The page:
5.) Consider going minimalist to none on the makeup if you are a woman- some jobs may not allow this but for those that do this may help you liberate off makeup and lighten your load on your pocket book and your skin.

6.) Do NOT panic. You don’t even have to take of these recommendations. As long as you bike – it will benefit the whole family and you will see it.

7.) Know that more people are joining you. They are riding more and some cities may see the rise in bike commuting than other BUT just maybe by see you on the bike you have inspired others to join.

8.) Tell EVERYONE you know you bike. Tell them bikers need 3ft by law and 5ft courtesy when passing. This will matter when you are on the roads. Now people can put a face with the bikers out there and that IS power. You will have influenced a vast amount of drivers to respect bikers without even realizing it.

9.) Find a co-worker or friend if possible to commute with to help for safety and motivation. Bike clubs are a good way to reach out to find contacts and your company may even reward biking so motivating co-workers may be easy than you would think.

10.) SAFETY, SAFETY, SAFETY. Lights (rear and front), mirrors and reflective clothing preferably fluorescent colored . And eye gear PLUS be aware ALWAYS. Ride defensively.

The hardest parts of biking to work with kids is time. It may take you a little longer during the day so you may need some flexibility to work from home or on the weekend when the kids are asleep. This may sound like a lot to give up BUT each day you commute you are not having to spend extra time without the kids driving to work or the gym or biking on the weekend while the kids hang with a babysitter.

YOU and the KIDS CAN then bike together on the weekends and hone you biking skills to go to school during the week. You CAN talk about why you ride and how much better it is than driving and you CAN inspire you kids to aspire for more and challenge what is normal.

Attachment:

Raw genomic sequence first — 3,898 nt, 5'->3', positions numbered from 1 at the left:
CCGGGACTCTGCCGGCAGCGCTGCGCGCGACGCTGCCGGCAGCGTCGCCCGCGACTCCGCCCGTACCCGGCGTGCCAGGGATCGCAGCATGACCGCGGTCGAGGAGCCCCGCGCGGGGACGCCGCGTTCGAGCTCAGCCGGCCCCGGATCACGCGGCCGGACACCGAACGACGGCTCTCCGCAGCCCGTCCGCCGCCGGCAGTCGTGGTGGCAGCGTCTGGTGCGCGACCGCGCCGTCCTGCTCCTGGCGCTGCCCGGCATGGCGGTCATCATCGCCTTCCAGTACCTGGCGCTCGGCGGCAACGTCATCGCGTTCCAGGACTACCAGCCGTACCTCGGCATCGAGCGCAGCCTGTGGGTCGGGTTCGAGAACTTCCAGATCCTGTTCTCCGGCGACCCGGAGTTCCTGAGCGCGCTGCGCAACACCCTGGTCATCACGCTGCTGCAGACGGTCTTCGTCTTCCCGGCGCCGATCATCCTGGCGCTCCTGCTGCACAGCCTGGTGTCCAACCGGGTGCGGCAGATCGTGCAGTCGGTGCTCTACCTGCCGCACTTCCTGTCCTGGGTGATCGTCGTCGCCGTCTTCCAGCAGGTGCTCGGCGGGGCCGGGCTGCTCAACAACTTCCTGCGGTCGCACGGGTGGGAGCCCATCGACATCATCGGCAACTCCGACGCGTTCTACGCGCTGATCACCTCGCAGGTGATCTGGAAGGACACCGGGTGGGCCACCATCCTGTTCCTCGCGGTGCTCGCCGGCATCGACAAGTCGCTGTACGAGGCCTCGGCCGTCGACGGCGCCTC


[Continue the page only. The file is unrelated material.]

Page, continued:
This all just from changing your commute from drive time to bike time!

Change the world from your garage- one family at a time!

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A Dutch woman's take on biking in the U.S.

Most anyone reading these words is well aware of The Netherlands’ reputation as a haven for biking. An estimated 30 percent of people in the country count the bicycle as their primary mode of transportation to work, a staggering figure compared to American standards, even amid recent bicycling gains. In this country, fewer than 1 percent of Americans commute on two wheels.

The first and only time I traveled to The Netherlands was a couple years ago, when my husband and I spent an idyllic and mind-blowing week biking the streets of Amsterdam. The experience left me inspired by the possibilities for other cities to follow suit and my husband threatening to pack up and move. Because many of us in this country would like to mimic our Dutch counterparts, I thought it could be instructive to talk to someone with lots of experience pedaling around both places.

Janneka van der Molen is a native of The Netherlands who moved to the U.S. in 1996 for work as an occupational therapist. She first arrived in Florida and is now living in New Orleans, where she works at a local hospital, serves on the board of the city’s bicycle advocacy organization, and hosts the bicycle-themed radio show Outspoken, which airs on the station WHIV, 102.3 FM.

Below, van der Molen weighs in on what her adopted country is getting right, what it’s still missing, and what it feels like as a Dutch person to bike in a place that is only starting to embrace the idea that the streets are not the exclusive domain of two-ton steel vessels.

This interview has been edited for space and clarity.

van der Molen. Photo courtesy Edward Carlson.
van der Molen. Photo courtesy Edward Carlson.

Where did you grow up?